In the now-infamous 2013 New York Times interview, Jhumpa Lahiri tried, in her own way, to push back on the persistence of the “immigrant literature” label slapped onto her body of work. “Immigrant literature” is really a part of #mangodiscourse and the two terms are sometimes used interchangeably these days, I’ve found.

Amitava Kumar valiantly presented his manifesto for ILE (paywall) in 2014 as literature that engages with the “real” by writing stories about India that weren’t intended for export but written for readers in India. He stayed away from the usual trigger words and phrases but he was definitely adding to #mangodiscourse. (NOTE: You may not be able to read the entire essay from behind the paywall but my little 2014 comment at the very bottom is still there.)

Jabeen Akhtar added to the authenticity debate in 2014 with her catalog of 17 specific elements of the bad South Asian novel and how it’s really all about pandering to Western audiences.

In 2016, Soniah Kamal made a terrific declaration about taking back her right to include mangoes, monsoons, spices, monkeys, peacocks, snakes, mynahs, bangles, bindis, saris, sequins, buffaloes, paranthas, anklets, tangas, burqas, hijabs, samosas, arranged marriage, and love marriage.

The next well-known addition to this never-ending discourse was from Naben Ruthnum in 2017 about how the demand for authenticity means that diasporic writers have to play both tourist and tour guide resulting in “false stories, or stories with false elements burying truthful details and experience, built on conventions created by other writers and the categorizations of the publishing industry.”

In 2020, I gave various interviews about writing beyond mangoes, saris, slums, etc. with my own debut story collection, which focuses on Indians in their workplaces in India, the US, and the UK.

Urvi Khumbhat jumped into the “mango discourse” in 2021 with a personal genealogy of her own as she discussed diasporic literature.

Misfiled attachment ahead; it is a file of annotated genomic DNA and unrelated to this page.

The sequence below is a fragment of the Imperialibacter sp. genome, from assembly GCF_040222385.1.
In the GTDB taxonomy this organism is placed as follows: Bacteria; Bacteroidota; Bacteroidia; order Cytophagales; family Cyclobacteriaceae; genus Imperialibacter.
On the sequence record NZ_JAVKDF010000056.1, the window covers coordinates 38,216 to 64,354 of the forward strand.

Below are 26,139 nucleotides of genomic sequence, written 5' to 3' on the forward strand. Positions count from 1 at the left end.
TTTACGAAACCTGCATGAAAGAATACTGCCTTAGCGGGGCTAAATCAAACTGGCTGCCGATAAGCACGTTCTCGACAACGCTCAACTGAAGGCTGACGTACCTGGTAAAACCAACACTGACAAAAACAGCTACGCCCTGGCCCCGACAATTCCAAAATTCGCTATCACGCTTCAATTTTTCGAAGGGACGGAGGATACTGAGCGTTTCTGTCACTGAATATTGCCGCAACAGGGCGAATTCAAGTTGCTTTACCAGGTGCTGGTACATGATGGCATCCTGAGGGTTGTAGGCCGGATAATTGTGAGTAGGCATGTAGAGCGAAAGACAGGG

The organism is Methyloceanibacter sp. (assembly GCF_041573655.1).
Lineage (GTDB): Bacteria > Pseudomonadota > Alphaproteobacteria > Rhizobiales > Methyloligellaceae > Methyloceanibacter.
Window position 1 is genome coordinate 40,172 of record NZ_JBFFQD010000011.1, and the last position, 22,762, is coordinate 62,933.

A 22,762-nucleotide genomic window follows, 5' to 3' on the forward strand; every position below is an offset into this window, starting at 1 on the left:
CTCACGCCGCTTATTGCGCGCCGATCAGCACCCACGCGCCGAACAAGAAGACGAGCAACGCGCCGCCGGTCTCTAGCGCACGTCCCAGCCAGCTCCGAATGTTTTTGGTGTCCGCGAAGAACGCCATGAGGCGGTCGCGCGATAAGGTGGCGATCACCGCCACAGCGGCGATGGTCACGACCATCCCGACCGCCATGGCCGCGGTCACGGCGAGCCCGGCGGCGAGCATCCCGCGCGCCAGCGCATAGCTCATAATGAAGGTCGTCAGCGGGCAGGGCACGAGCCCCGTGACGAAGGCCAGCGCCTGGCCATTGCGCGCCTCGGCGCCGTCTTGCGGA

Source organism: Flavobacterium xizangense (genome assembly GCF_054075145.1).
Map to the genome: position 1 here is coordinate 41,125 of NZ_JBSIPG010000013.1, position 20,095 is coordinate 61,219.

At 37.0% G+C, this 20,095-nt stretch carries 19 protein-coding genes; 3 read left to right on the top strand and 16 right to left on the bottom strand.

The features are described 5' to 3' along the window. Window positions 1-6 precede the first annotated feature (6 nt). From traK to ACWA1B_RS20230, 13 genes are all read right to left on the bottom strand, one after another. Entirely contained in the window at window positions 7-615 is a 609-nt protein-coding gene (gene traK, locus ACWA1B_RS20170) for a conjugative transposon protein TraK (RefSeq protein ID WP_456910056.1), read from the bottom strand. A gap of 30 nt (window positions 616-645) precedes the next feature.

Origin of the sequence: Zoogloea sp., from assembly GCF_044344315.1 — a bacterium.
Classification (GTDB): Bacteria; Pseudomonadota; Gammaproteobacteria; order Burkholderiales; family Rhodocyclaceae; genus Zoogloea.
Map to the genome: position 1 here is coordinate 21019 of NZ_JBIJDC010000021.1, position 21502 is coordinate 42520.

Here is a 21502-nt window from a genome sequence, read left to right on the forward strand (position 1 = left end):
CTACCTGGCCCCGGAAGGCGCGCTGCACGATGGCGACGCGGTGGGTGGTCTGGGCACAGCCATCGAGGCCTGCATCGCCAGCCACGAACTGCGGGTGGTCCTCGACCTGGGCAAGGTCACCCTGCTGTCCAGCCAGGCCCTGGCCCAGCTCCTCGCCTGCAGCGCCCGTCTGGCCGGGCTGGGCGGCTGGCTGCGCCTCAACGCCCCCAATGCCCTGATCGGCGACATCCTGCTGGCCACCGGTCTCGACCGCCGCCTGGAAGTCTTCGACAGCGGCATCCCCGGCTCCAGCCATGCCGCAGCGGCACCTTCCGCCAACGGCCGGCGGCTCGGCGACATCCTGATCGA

Oh, and let’s not forget Sanjena Sathian’s fiery 2021 attack on poor Jhumpa Lahiri and all the problems with “good immigrant novels.” (Personal note: I applauded her bravery and even agreed with some, though not all, of the points when the essay was published. But I have the impression that Sathian would probably write a slightly different essay in hindsight. I hope so.)

Most recently, even the great Salman Rushdie weighed in, forty years after Midnight’s Children, with this: “Writing my book in North London, looking out through my window on to a city scene totally unlike the ones I was imagining on to paper, I was constantly plagued by this problem, until I felt obliged to face it in the text, to make clear that […] what I was actually doing was a novel of memory and about memory, so that my India was just that: “my” India, a version and no more than one version of all the hundreds of millions of possible versions.” 

Actually, the most thought-provoking additions to #mangodiscourse have probably been from book critics, all of which would make for a much longer and more controversial chronology than we have space or time for now. A brief sampling, then.

  • This 2011 review by Sarfraz Manzoor of the British anthology, Too Asian, Not Asian Enough (edited by Kavita Bhanot), said the book failed to leave the “familiar tropes and tired clichés” behind.
  • A 2012 review of Jeet Thayil’s Narcopolis by Kevin Rushby talked about “. . . any books by foreign-educated Indians read as though they were written in a New York penthouse suite, the author having spent a couple of weeks researching a multi-generational, sprawling saga of Mumbai lowlife by chatting to the house servants of their relatives on the phone.”
  • And this 2008 clapback by the inimitable Jeet Thayil to another book critic was for being patronizing and reductionist in expecting the same old, same old from South Asian writing.
  • Parul Sehgal had problems with Arundhati Roy’slack of psychological shading” and more in 2017 (although, interestingly, she did not find similar concerns, which other critics have pointed out, with another book in 2020.)
  • Sehgal was also not happy with Preti Taneja’s debut novel for many reasons that are directly or tangentially related to #mangodiscourse.
  • More recently, book critics (especially in India) were divided about Megha Majumdar’s 2020 debut novel, calling it “an attenuated version of the complex, violent remaking of India” (Amrita Datta) and saying that it “lacks the depth of cultural experience of what it means to be projected as a Muslim terrorist” (Irfan Ahmed.)

Let me stop there before the entire South Asian literati comes after me. And, for self-preservation, I’ll repeat my disclaimer from above: I am not taking any particular side in #mangodiscourse. Long may it thrive and grow because, whether we agree or disagree or dismiss or applaud, discourse can improve our understanding of, engagement with, and approach to this thorny, long-standing issue.

Please do point me to any essays I may be missing and I will gladly add them here. Thank you.

~Jenny Bhatt, Founder and Editor-in-Chief, Desi Books

A #FiveDesiFaves roundup of a “hall of fame” selection of essays on #mangodiscourse by Bharati Mukherjee, Meenakshi Mukherjee, Vikram Chandra, Soniah Kamal, Naben Ruthnum. And several other such essays too. @DesiBooks